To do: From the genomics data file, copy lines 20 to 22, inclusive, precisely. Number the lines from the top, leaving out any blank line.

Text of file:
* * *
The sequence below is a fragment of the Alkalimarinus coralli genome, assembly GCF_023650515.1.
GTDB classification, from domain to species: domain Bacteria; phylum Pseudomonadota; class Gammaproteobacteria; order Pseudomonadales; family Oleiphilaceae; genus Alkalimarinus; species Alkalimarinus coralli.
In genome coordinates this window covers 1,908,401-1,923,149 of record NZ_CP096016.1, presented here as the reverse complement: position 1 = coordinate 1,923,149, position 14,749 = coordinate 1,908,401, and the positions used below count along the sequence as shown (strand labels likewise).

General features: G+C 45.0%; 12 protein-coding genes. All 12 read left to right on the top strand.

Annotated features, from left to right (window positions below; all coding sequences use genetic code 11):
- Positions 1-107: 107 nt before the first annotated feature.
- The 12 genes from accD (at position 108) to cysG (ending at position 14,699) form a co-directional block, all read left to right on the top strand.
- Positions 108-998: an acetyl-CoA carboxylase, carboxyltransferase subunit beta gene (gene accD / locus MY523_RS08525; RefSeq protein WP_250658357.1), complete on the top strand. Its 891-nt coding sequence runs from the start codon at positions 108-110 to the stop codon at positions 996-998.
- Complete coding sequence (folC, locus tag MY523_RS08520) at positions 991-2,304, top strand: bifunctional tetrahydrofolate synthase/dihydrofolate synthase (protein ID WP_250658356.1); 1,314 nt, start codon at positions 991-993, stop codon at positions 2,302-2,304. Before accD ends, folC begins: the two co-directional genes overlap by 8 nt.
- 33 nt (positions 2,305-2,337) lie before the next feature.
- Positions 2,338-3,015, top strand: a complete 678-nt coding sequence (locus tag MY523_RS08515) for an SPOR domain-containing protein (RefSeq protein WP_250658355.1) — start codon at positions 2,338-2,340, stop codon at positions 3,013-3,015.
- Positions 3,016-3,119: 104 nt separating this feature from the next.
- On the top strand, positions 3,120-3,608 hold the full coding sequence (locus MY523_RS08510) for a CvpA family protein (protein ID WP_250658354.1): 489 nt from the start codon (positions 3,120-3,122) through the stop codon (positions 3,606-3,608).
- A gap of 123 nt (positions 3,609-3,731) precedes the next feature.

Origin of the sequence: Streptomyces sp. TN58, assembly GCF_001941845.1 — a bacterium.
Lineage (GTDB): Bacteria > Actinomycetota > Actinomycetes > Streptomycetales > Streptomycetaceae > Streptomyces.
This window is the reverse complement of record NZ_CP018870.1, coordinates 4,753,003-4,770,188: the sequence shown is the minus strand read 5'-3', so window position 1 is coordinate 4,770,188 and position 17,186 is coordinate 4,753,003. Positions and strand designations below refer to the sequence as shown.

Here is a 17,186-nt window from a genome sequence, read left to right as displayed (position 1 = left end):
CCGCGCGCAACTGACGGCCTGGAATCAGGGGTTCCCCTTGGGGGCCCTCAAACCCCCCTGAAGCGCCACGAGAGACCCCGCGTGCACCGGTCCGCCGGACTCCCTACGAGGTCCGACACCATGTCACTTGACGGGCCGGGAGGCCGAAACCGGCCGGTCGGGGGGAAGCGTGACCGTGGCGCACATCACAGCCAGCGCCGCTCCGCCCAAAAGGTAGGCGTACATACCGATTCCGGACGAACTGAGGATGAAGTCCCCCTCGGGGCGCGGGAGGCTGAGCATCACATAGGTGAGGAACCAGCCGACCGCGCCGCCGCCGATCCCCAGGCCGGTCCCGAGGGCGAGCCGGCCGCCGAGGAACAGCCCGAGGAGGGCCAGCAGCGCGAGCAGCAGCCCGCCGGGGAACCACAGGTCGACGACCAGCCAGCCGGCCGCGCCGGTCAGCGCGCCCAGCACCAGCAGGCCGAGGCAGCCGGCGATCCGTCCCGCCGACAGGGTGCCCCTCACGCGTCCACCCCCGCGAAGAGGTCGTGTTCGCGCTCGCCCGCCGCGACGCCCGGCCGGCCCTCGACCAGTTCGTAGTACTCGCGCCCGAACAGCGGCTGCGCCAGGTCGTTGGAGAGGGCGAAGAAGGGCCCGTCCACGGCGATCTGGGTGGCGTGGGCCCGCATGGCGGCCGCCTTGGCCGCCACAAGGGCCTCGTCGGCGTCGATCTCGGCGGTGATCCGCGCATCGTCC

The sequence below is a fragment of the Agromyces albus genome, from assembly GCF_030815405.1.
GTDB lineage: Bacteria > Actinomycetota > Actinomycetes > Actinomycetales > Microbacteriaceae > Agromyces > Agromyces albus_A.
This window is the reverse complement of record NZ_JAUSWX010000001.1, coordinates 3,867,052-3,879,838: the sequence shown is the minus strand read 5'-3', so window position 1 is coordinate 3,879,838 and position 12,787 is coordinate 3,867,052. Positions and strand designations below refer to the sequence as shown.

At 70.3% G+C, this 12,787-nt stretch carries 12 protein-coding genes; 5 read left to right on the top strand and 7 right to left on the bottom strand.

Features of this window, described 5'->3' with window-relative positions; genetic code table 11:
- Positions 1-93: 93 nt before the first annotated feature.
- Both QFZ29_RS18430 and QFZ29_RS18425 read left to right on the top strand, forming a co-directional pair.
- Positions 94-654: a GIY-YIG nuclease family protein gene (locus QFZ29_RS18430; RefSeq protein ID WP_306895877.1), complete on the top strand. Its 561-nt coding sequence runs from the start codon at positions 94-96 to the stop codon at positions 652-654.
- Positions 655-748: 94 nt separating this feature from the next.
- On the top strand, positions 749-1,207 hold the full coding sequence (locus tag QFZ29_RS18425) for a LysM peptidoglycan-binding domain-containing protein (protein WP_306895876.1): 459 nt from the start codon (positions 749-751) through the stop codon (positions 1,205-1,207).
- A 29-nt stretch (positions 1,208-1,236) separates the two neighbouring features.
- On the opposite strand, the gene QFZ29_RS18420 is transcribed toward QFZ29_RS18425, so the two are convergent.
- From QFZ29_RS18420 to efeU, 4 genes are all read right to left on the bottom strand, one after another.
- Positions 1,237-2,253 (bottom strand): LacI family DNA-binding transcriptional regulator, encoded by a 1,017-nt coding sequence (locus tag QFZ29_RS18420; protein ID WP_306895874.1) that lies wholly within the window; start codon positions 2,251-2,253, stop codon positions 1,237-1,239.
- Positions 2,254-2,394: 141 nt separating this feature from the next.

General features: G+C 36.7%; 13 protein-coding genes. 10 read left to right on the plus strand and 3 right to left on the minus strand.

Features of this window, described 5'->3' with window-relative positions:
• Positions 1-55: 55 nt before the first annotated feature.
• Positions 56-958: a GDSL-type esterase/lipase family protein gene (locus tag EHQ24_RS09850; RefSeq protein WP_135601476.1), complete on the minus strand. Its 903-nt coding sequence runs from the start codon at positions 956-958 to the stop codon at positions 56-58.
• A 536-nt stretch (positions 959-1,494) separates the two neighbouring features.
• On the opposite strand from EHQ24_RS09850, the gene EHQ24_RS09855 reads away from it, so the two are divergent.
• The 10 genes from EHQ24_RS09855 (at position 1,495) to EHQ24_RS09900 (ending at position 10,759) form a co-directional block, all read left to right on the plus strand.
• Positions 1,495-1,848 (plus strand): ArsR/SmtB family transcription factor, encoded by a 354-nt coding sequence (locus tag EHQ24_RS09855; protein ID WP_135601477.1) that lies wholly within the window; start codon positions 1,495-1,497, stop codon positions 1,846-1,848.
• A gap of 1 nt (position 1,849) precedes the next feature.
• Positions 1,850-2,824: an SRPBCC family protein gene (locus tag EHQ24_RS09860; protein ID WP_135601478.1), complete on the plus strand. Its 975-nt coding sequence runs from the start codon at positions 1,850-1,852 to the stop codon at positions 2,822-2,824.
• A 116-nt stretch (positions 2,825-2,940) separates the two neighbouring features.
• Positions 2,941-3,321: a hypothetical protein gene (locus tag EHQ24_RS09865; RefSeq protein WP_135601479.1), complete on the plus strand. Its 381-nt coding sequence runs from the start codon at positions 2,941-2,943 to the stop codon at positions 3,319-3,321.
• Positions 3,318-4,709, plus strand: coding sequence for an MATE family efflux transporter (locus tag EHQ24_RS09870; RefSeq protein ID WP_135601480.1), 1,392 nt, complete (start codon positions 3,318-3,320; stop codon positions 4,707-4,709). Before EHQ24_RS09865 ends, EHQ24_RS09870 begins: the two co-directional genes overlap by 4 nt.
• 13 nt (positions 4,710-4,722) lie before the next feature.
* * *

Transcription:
The sequence below is a fragment of the Agromyces albus genome, from assembly GCF_030815405.1.
GTDB lineage: Bacteria > Actinomycetota > Actinomycetes > Actinomycetales > Microbacteriaceae > Agromyces > Agromyces albus_A.
This window is the reverse complement of record NZ_JAUSWX010000001.1, coordinates 3,867,052-3,879,838: the sequence shown is the minus strand read 5'-3', so window position 1 is coordinate 3,879,838 and position 12,787 is coordinate 3,867,052. Positions and strand designations below refer to the sequence as shown.